Still, there are some encouraging signs of the depth Holgorsen is trying to build. Junior college transfer Nathaniel Dell, who Holgorsen brought in to add more speed to UH’s receiving corps, finds himself suddenly dropped into something of an unexpected lead role with Stevenson hobbled. And Dell responds, catching six passes for 88 yards and a touchdown.

Tune goes to Dell on a two-point conversion attempt, tries to connect with him on several deep throws. In all, Dell will be targeted 10 times — and if he and Stevenson’s speed can be utilized together in the future, this Cougars offense may have another level it can reach this season.

“He’s a good player,” Holgorsen says of Dell. “He’s still a little raw. He’s new. He’s only a buck fifty. He’s gonna be a good player. He was thrusted into kind of a lead role today and I thought he handled it well. The more we targeted him, the more he made plays. He’s a dynamic player. He’s got to continue to mature and build his frame up a little bit.”

Holgorsen isn’t afraid to use shorter receivers, but one who is only 150 pounds is a little light for even this open offensive mind. Dell should put on weight now that he’s in a legitimate FBS program with the training programs that come with that. For now, he’s already making plays.

Which is something UCF knows all about.

UCF’s Hypersonic Offense

Watching UCF’s speed-pass, no-huddle offense presents a very different type of football experience. Look away for a moment, get lost in a conversation, and you’re likely to miss three or four plays. The snaps — and big chunks of yards gained — just keep coming. And coming.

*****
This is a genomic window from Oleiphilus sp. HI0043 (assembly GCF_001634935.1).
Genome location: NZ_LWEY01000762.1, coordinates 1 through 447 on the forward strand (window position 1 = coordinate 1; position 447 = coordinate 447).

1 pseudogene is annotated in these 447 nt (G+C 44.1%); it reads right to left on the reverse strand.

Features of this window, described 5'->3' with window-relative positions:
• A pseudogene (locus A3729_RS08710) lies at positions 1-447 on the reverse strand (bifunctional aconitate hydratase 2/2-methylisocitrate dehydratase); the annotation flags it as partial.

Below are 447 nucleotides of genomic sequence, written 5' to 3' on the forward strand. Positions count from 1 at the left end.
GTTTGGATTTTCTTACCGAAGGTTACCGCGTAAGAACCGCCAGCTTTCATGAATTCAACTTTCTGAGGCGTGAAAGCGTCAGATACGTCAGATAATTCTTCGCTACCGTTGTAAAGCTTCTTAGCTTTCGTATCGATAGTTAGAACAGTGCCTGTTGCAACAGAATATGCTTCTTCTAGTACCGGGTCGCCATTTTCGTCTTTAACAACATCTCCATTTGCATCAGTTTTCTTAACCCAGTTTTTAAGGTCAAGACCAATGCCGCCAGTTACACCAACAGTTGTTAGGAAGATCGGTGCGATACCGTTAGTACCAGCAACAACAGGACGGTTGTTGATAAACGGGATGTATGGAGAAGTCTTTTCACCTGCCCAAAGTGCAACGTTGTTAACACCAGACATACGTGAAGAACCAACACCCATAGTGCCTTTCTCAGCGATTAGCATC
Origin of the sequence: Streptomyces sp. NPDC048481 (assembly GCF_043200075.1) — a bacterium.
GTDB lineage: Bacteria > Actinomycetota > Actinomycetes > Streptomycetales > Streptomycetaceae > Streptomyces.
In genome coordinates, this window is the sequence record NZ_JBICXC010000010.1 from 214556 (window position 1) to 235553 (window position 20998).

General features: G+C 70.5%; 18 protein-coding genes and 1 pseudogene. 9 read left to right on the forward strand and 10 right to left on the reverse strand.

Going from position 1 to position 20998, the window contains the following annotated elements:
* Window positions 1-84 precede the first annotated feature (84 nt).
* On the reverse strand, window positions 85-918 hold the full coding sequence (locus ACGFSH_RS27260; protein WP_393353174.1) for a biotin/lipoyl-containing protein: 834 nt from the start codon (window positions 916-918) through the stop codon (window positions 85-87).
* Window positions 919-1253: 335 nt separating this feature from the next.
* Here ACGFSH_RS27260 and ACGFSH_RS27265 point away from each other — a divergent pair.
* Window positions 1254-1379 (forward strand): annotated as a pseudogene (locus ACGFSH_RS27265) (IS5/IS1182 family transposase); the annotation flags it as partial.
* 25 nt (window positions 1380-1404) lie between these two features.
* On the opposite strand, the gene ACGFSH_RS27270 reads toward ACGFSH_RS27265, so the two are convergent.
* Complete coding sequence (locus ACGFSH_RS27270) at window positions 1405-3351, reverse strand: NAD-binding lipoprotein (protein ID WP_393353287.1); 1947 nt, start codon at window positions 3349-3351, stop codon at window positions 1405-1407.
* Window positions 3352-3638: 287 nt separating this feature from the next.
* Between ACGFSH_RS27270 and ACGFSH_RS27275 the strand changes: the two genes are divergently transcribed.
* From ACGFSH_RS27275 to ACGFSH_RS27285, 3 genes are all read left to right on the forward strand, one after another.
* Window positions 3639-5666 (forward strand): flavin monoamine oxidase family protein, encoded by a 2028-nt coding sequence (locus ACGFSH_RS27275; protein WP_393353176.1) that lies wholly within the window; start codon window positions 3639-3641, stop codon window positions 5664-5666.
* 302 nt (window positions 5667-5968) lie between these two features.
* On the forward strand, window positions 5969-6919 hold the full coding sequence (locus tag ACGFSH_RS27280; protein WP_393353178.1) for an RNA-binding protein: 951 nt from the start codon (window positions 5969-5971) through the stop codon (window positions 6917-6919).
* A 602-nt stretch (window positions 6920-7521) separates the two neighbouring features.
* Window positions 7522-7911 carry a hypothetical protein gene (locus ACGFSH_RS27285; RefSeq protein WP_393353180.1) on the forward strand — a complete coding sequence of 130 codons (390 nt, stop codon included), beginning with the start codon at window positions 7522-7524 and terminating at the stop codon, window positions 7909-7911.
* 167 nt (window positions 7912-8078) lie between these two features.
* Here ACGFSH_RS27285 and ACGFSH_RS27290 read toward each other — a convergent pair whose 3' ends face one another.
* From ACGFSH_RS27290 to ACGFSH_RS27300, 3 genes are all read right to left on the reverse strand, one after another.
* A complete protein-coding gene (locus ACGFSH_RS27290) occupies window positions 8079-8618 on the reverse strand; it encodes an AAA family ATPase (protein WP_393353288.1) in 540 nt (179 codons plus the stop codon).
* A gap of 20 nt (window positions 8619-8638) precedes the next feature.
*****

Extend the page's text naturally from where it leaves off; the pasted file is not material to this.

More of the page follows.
Josh Heupel’s offense does not let opponents take a breath. You can’t savor anything.

UH’s defense creates a huge break, with Payton Turner forcing a Gabriel fumble on a monster third down sack. Stuard scoops up the loose football and rumbles into the end zone for a defensive touchdown. And. . . UCF promptly turns around and races 78 yards in four plays to take the lead right back.

Talk about deflating. There are Bachelor seasons with less sudden letdowns.

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Clayton Tune can run, but the University of Houston quarterbacks knows his team is at its best when he’s spreading the ball around. (Courtesy UH Athletics)

In truth, UH’s defense plays with a ferocity that seems to bother UCF at times. Gabriel takes several big hits. Yet, the Knights still rack up 358 yards in the first half — and never punt in those 30 minutes of football. Gabriel throws for 150 yards in the first quarter. It almost seems unfair.

The Cougars would need to play a near perfect game to beat UCF at this moment. They do not come close to playing that game.

For when they really start getting to Gabriel in the third quarter, the quarterback with the video game stats seems somewhat shaken. His feet start dancing in the pocket and the Knights’ hypersonic offense is suddenly hurrying up to punt. Yet, Tune and the Cougars cannot take advantage and by the time the fourth quarter rolls around, UCF’s offense has successfully pivoted to just running at will. The Knights will finish with 353 rushing yards.

Holgorsen’s coached offenses like that before. You get the sense he can appreciate the sureness with which this UCF team operates. Its takes more than a season and five COVID impacted games to get to that point. The year before its 13-0 mythical national championship 2017 season, UCF went 6-7. The year before that it was 0-12. Rebuilds are rarely easy straight lines. They hurt.

So Holgorsen tells his team just how far they have to go to start winning more games after UCF 44, UH 21. Want someone to make you feel better? Go watch Baby Yoda and the Mandalorian.

Dana Holgorsen will just keeping coaching this University of Houston football team, just keep building, while staying as real as he can.